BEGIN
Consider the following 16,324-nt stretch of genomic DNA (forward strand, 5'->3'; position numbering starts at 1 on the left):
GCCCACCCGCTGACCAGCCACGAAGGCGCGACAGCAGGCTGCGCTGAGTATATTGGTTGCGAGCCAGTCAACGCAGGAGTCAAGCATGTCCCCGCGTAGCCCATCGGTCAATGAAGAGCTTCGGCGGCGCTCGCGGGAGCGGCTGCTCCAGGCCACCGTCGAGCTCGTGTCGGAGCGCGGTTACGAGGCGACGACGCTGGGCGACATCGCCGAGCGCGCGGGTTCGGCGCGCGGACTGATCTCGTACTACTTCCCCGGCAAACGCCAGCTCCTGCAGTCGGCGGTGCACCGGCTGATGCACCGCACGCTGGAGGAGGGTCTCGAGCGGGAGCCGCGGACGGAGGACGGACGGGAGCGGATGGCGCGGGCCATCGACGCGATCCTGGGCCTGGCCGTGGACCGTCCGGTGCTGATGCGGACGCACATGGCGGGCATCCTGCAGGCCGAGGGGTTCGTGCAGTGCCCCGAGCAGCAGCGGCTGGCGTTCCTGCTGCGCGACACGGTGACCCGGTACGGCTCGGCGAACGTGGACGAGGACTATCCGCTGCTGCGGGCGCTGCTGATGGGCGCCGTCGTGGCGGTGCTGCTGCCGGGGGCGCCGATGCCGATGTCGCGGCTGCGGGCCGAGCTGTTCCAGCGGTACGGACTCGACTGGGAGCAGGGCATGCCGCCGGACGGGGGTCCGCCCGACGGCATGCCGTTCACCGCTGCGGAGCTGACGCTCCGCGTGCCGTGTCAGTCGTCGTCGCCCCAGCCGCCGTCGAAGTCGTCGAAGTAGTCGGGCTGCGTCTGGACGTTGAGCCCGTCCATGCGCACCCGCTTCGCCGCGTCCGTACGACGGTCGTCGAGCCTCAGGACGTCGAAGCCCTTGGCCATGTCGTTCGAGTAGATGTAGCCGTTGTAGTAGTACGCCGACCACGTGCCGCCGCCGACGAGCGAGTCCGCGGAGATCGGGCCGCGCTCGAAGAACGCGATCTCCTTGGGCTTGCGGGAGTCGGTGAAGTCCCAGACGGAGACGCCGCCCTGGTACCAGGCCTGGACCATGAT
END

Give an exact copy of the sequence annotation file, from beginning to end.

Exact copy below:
Consider the following 16,324-nt stretch of genomic DNA (forward strand, 5'->3'; position numbering starts at 1 on the left):
GCCCACCCGCTGACCAGCCACGAAGGCGCGACAGCAGGCTGCGCTGAGTATATTGGTTGCGAGCCAGTCAACGCAGGAGTCAAGCATGTCCCCGCGTAGCCCATCGGTCAATGAAGAGCTTCGGCGGCGCTCGCGGGAGCGGCTGCTCCAGGCCACCGTCGAGCTCGTGTCGGAGCGCGGTTACGAGGCGACGACGCTGGGCGACATCGCCGAGCGCGCGGGTTCGGCGCGCGGACTGATCTCGTACTACTTCCCCGGCAAACGCCAGCTCCTGCAGTCGGCGGTGCACCGGCTGATGCACCGCACGCTGGAGGAGGGTCTCGAGCGGGAGCCGCGGACGGAGGACGGACGGGAGCGGATGGCGCGGGCCATCGACGCGATCCTGGGCCTGGCCGTGGACCGTCCGGTGCTGATGCGGACGCACATGGCGGGCATCCTGCAGGCCGAGGGGTTCGTGCAGTGCCCCGAGCAGCAGCGGCTGGCGTTCCTGCTGCGCGACACGGTGACCCGGTACGGCTCGGCGAACGTGGACGAGGACTATCCGCTGCTGCGGGCGCTGCTGATGGGCGCCGTCGTGGCGGTGCTGCTGCCGGGGGCGCCGATGCCGATGTCGCGGCTGCGGGCCGAGCTGTTCCAGCGGTACGGACTCGACTGGGAGCAGGGCATGCCGCCGGACGGGGGTCCGCCCGACGGCATGCCGTTCACCGCTGCGGAGCTGACGCTCCGCGTGCCGTGTCAGTCGTCGTCGCCCCAGCCGCCGTCGAAGTCGTCGAAGTAGTCGGGCTGCGTCTGGACGTTGAGCCCGTCCATGCGCACCCGCTTCGCCGCGTCCGTACGACGGTCGTCGAGCCTCAGGACGTCGAAGCCCTTGGCCATGTCGTTCGAGTAGATGTAGCCGTTGTAGTAGTACGCCGACCACGTGCCGCCGCCGACGAGCGAGTCCGCGGAGATCGGGCCGCGCTCGAAGAACGCGATCTCCTTGGGCTTGCGGGAGTCGGTGAAGTCCCAGACGGAGACGCCGCCCTGGTACCAGGCCTGGACCATGAT